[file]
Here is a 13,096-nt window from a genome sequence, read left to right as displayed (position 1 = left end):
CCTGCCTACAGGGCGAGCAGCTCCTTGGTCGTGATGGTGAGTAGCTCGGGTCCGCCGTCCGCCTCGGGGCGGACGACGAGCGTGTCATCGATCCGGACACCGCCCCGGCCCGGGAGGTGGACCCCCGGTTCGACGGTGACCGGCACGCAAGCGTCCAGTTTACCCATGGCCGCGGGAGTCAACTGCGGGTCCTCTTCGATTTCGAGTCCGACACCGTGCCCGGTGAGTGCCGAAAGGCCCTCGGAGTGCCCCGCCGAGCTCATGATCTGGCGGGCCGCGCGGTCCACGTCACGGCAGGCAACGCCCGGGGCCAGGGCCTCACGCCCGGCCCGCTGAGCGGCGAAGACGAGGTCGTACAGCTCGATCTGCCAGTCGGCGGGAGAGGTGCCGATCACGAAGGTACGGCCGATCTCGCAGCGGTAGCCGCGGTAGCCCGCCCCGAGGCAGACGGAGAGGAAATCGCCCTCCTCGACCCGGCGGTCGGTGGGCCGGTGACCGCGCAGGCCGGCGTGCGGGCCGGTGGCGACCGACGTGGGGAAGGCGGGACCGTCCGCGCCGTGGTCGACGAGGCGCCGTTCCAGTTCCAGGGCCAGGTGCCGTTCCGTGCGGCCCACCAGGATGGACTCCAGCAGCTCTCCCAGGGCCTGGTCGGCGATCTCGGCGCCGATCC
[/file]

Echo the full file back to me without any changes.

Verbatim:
Here is a 13,096-nt window from a genome sequence, read left to right as displayed (position 1 = left end):
CCTGCCTACAGGGCGAGCAGCTCCTTGGTCGTGATGGTGAGTAGCTCGGGTCCGCCGTCCGCCTCGGGGCGGACGACGAGCGTGTCATCGATCCGGACACCGCCCCGGCCCGGGAGGTGGACCCCCGGTTCGACGGTGACCGGCACGCAAGCGTCCAGTTTACCCATGGCCGCGGGAGTCAACTGCGGGTCCTCTTCGATTTCGAGTCCGACACCGTGCCCGGTGAGTGCCGAAAGGCCCTCGGAGTGCCCCGCCGAGCTCATGATCTGGCGGGCCGCGCGGTCCACGTCACGGCAGGCAACGCCCGGGGCCAGGGCCTCACGCCCGGCCCGCTGAGCGGCGAAGACGAGGTCGTACAGCTCGATCTGCCAGTCGGCGGGAGAGGTGCCGATCACGAAGGTACGGCCGATCTCGCAGCGGTAGCCGCGGTAGCCCGCCCCGAGGCAGACGGAGAGGAAATCGCCCTCCTCGACCCGGCGGTCGGTGGGCCGGTGACCGCGCAGGCCGGCGTGCGGGCCGGTGGCGACCGACGTGGGGAAGGCGGGACCGTCCGCGCCGTGGTCGACGAGGCGCCGTTCCAGTTCCAGGGCCAGGTGCCGTTCCGTGCGGCCCACCAGGATGGACTCCAGCAGCTCTCCCAGGGCCTGGTCGGCGATCTCGGCGCCGATCC